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It started innocently enough. It was just one every now and then. Until it became a daily routine — an obsession, if you will. Once I had one, I couldn’t stop myself. I had to have more. It got to the point where I’d go to any lengths just to get one more. I knew I had a problem, but wasn’t sure what to do about it. Step 1, I guess, is admitting you have a problem. But I had no intention of stopping. It was just too much damn fun. Still is.
I began collecting heating paraphernalia about a week and a half after I started my first job in the industry. It started small like most habits; a boiler data plate here, a boiler nametag there. Before you knew it, I was scavenging old equipment for antiquated parts and calling friends in the business to see if they had any I could score. More, more, more. I had built up a tolerance so that I could have 10, 20 or even 100, and I could still handle it.
Truth is, not all habits are bad. This is the part where my vocation becomes my avocation as well.
One of my all-time favorites is a century-old American Radiator Co. coal-fired water heater (Figure 1). The data plate describes it as an Ideal Hot Water Boiler, Number 50, Series 1B. It was connected to a 30-gallon storage tank from two 1-inch tappings on the back of the heater. Not only did the owner let me have this, she tipped me $100 for getting it out of her basement. I felt like I won the lottery that day.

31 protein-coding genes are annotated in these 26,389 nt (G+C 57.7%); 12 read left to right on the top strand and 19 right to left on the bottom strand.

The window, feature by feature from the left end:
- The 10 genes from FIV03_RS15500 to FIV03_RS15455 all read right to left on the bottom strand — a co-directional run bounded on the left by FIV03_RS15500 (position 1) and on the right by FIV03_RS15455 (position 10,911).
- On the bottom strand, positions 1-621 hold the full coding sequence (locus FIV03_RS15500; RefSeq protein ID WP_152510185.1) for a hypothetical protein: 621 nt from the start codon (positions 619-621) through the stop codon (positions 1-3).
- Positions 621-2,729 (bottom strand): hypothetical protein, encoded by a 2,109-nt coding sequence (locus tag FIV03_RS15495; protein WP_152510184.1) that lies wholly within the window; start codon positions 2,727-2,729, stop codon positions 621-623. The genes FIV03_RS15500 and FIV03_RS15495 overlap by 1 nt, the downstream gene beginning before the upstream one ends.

I have a few of the Ideal Fitter Handbooks (Editor's Note: Go online to PHCPPros.com to see the rest of Stephen's collection.) and have been unsuccessful at finding the specs for this model.
For the love of restoration
American Radiator swag has always been something I’ve kept my eyes out for. Kewanee Boiler is another one I love to get my hands on. Chicago apartment buildings and churches are veritable museums for Kewanee. They’re everywhere and many of them are still in service. The brick-set boilers have been long retired. but are still sitting there in basements because the cost of removal is just too expensive for most. For heating junkies like me, it’s perfect.
The building owners are grateful for any piece of the old beasts IU can get out of there. Kewanee, Illionis, is where these beauties were manufactured, a tiny town about three hours west of Chicago. It only makes sense that we have so many of them here as shipping costs would have been minimal.